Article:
Audio in the region of 20Hz-20Khz can create psychological disturbance in individuals at levels substantially below those required for bodily discomfort or trauma.
From the thunderous hypnotic drumming of Zulu warriors to riot police beating their batons on shields whilst marching towards confrontation, the psychological effects of sound have been used extensively throughout history as a warfare device. Noise has always been experienced as ‘destruction, disorder, dirt, pollution, and aggression’. All cultures associate noise with the idea of the weapon, blasphemy and plague. “Behold, I will bring evil upon this place, the which whosoever heareth, his ears shall tingle” (Jeremiah 19.3)”. “When the drums of the resurrection sounded, they filled the ears with fear” (Al-Din Runir, Diavani, Shansi Tabriz).
Recently, psycho-acoustic warfare was allegedly used in the Waco siege at the Davidian compound in Texas, where it is said that the FBI used sounds of babies crying, dentist drills and a variety of other unpleasant sounds to mentally influence their opponents. The Waco compound was allegedly bombarded for long durations by these sounds via large public address systems.
Although this type of sonic assault can have a profound emotive effect on individuals, it relies heavily on the individuals particular experiences. This is where the actual physiological effects of sound are unique. Physiological changes in the body only start to occur at greater sound pressure levels. At about 120 dB discomfort begins in the ear and pain occurs when levels reach approximately 140dB.The eardrum subsequently ruptures at levels of about 160 dB. Pain becomes evident when the middle ear system is mechanically displaced beyond its normal operational limits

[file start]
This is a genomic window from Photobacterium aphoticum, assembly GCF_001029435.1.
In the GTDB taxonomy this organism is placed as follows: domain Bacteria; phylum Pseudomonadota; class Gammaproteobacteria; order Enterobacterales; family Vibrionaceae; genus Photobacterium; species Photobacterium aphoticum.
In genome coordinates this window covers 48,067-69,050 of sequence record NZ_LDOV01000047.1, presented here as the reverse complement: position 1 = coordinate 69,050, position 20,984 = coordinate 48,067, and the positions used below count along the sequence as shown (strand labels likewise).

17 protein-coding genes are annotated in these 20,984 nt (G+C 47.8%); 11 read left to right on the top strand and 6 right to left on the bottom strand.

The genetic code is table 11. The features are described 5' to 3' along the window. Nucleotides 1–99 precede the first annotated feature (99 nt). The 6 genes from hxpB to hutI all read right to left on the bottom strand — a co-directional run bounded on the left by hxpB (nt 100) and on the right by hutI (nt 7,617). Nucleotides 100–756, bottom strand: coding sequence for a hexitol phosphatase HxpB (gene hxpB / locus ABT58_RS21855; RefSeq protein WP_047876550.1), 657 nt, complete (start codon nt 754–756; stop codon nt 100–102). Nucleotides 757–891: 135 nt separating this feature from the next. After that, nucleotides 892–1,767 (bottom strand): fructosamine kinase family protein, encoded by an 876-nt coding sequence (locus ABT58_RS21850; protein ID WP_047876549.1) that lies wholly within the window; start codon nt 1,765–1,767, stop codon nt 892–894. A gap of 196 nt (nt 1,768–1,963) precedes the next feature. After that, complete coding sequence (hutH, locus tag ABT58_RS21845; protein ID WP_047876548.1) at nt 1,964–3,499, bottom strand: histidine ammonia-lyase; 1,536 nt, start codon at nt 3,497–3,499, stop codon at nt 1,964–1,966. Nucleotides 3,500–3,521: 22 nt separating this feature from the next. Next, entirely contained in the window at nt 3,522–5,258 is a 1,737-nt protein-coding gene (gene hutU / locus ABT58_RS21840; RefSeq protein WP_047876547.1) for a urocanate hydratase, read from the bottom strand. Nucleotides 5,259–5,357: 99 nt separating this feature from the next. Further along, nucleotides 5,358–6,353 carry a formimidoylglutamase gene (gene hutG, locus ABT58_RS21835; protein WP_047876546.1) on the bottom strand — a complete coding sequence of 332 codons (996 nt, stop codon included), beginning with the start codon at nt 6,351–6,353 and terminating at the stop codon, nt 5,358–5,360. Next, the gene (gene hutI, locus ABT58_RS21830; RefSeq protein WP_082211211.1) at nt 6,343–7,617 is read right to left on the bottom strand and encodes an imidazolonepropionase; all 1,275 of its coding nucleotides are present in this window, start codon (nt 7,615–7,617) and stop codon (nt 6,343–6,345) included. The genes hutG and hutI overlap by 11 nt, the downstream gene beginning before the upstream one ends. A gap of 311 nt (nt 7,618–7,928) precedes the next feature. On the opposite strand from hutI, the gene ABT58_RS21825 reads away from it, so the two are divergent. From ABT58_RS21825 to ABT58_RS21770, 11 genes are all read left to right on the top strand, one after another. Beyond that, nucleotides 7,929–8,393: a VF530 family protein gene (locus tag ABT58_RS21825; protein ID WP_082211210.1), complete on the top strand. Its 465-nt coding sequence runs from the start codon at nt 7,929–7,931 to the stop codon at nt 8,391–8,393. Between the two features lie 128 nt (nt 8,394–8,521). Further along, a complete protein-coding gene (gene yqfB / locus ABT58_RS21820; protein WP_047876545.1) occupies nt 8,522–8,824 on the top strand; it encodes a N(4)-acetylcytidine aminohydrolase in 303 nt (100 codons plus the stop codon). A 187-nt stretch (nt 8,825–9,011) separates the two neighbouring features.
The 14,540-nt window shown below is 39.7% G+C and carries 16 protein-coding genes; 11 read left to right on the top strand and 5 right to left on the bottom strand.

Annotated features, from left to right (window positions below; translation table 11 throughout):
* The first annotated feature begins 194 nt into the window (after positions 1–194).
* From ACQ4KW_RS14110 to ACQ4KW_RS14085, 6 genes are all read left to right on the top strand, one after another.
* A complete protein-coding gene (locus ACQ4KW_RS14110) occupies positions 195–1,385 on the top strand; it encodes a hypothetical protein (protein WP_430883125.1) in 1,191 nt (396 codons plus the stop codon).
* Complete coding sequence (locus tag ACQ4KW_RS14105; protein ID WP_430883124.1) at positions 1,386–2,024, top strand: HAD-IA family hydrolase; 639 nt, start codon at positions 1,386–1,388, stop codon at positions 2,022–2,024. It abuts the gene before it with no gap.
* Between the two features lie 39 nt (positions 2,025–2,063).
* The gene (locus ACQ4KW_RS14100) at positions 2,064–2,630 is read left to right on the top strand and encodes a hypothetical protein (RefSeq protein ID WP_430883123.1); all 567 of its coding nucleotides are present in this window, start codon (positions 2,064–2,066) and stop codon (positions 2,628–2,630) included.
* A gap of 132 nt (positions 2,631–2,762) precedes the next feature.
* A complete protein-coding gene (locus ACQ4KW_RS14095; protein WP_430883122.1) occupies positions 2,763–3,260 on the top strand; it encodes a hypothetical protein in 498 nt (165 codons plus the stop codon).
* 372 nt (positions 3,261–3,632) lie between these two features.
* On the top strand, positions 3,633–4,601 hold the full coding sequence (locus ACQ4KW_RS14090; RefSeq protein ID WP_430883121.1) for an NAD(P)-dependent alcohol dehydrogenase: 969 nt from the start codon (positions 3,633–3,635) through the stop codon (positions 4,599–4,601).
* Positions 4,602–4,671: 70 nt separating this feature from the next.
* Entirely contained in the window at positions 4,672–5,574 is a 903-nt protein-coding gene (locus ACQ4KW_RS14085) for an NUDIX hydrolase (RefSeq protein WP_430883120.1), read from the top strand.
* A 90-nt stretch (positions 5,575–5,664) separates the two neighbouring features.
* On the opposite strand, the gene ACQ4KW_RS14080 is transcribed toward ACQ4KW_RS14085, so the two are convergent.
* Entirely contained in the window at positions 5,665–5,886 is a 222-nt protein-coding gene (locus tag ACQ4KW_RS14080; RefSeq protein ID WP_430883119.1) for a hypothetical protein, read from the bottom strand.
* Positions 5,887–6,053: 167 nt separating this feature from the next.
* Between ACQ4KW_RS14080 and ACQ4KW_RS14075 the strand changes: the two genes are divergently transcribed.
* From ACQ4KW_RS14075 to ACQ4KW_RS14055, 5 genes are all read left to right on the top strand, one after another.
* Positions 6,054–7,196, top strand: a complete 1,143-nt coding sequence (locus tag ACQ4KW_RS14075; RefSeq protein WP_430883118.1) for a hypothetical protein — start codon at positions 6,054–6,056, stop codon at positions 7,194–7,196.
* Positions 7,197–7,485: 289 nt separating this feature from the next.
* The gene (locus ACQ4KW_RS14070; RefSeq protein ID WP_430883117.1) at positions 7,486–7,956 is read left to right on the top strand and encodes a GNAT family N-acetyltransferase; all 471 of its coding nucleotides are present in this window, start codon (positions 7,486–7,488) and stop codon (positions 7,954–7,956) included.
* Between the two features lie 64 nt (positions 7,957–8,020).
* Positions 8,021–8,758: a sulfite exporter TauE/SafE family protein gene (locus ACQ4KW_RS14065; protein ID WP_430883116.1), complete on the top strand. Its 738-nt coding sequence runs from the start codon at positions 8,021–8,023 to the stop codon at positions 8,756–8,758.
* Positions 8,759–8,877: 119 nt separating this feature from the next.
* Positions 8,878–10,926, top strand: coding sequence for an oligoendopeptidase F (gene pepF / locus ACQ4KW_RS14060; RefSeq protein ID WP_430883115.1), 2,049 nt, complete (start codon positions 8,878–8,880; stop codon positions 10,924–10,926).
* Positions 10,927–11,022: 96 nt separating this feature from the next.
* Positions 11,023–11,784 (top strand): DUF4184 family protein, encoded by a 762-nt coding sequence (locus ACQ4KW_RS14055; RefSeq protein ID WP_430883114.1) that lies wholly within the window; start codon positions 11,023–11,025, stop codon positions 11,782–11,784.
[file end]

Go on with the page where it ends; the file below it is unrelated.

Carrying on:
These acoustic effects are only apparent on the ear mechanism. The ear is a very easy structure to attack. Due to evolutionary processes the ear is particularly sensitive to midrange frequencies inherent in the human voice. Subsequently, all that is needed is an increased sound intensity at these frequencies for the threshold of pain to be readily reached. This is also related to the properties of the acoustic reflex in which a small muscle in the middle ear pulls the stirrup back from the oval window and subsequently reduces the amount of acoustic energy transmitted to the middle ear. This however only has a significant impact at frequencies lower than about 1000 Hz so that frequencies between 500 to 4000 Hz, the range at which the auditory center is most sensitive, are largely unaffected.
The acoustic effects on the body are more complex. Research has concluded that with low frequency sound in the region of 50 — 100Hz at levels of 150dB or more, intolerable sensations in the chest and thoracic region can be produced–even with the ears protected.
Acoustic Trauma : Bioeffects of Sound
by Alex Davies